Monday, May 9, 2011

Texas state Talking Book Program

As we move along in life and our birthdays come sooner and sooner and we begin to gradually walk with more care; even think in new ways; experience that life is not all wine and roses.

As we age we are fortunate to see maturity as anything but dull and meaningless years tacked onto the closing chapters of our time on earth. Anything but monotonous, boring and tedious. “Grow old along with me! The best is yet to be, the last of life, for which the first was made.” (Robert Browning).

Long life is a time to build on what has been learned, review and revise our views on life, faith, and be a light for those who may be discouraged with the aging process. Never lose the old ‘get up and go.”

Medical science has a lot to do with “living into the best years of life.” Attitude is important, especially when ailments increase and we can’t jump rope or play hopscotch and other exciting “stuff” we came to enjoy.

There is help and it is from a place that seldom gets the credit it deserves. The state government of Texas may misuse or waste tax dollars -- but there is another side where wonderful programs use tax dollars wisely.

One of these government run entities has a history of helping the sight-impaired: the Texas Talking Book Program (TBP). Texas has a good record and long history of providing library services to people who are blind. In 1918, the Texas Legislature appropriated $1,000 to purchase raised-lettering books for the blind. Texas was one of the first states to join the National Library Service that was established by the Library of Congress in 1931.

The last 80 years much has changed for TBP. Books were on phonograph records in the early years. Phonograph players and records were furnished free to patrons. It took a lot of records to hold longer books. The 1930s best seller, Gone With The Wind, was on 20 long-playing records.

In the 1950s reel to reel tapes were used and in the 1970s books on cassette tapes were introduced. Spanish was added in 1978. The use of digital flash cartridges began in 2009.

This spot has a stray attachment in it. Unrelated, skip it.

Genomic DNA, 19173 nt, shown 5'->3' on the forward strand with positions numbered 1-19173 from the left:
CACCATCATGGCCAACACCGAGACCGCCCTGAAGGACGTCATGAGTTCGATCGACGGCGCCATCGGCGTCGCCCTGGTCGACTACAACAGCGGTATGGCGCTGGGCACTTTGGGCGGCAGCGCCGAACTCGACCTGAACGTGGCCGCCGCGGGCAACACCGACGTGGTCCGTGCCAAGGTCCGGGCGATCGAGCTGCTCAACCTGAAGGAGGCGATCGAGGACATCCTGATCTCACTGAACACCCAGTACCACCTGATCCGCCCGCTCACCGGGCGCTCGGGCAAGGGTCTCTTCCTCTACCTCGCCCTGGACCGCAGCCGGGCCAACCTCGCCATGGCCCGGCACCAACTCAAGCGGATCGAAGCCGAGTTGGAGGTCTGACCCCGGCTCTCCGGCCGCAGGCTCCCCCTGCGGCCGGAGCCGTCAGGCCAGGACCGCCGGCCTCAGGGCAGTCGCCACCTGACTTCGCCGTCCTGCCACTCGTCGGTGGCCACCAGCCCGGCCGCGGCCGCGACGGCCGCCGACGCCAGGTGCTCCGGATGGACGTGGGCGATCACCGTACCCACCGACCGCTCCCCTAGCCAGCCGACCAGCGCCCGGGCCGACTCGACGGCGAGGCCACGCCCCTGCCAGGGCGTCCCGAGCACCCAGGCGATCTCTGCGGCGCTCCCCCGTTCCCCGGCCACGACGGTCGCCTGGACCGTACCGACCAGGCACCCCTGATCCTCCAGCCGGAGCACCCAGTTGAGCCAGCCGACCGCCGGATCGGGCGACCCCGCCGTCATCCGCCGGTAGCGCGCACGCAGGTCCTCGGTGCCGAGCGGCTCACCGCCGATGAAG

Downloading book and magazines is the latest innovation. Instead of 20 records needed for “Gone with the Wind,” the entire book will fit onto one BARD (Braille and Audio Reading Download) cartridge.

The 82nd Texas State Legislature has one huge challenge: the proposed budgets. It is not news that most every state agency will be taking significant cuts to their budgets and staffing. A bright spot is that the Talking Book Program thus far has suffered very little in the way of direct cuts.

The bad news is that the State Library is facing a 71 percent reduction in its general revenue (the money given to it by the State Legislature). The TBP may be affected by large cuts to the State Library, meaning that TBP will need more donations from concern people, readers and citizens.

By law, the budget must be balanced and must be passed by the end of the legislative session May 30, 2011. Our representatives need to be aware we are watching and praying health and medical programs will not suffer. Dropping nurses like dropping school teachers is not in the best interests of Texans.

TBP now serves 18,000 patrons and sends out an average of 4,500 items every weekday. Cartridges and players are postage free.

For information on the program check with Texas Talking Book Program, P.O. Box 12927, Austin, Texas 78711-2927. A toll-free number, 1-800-252-9605, can be used for information about disabilities and health conditions.


No comments: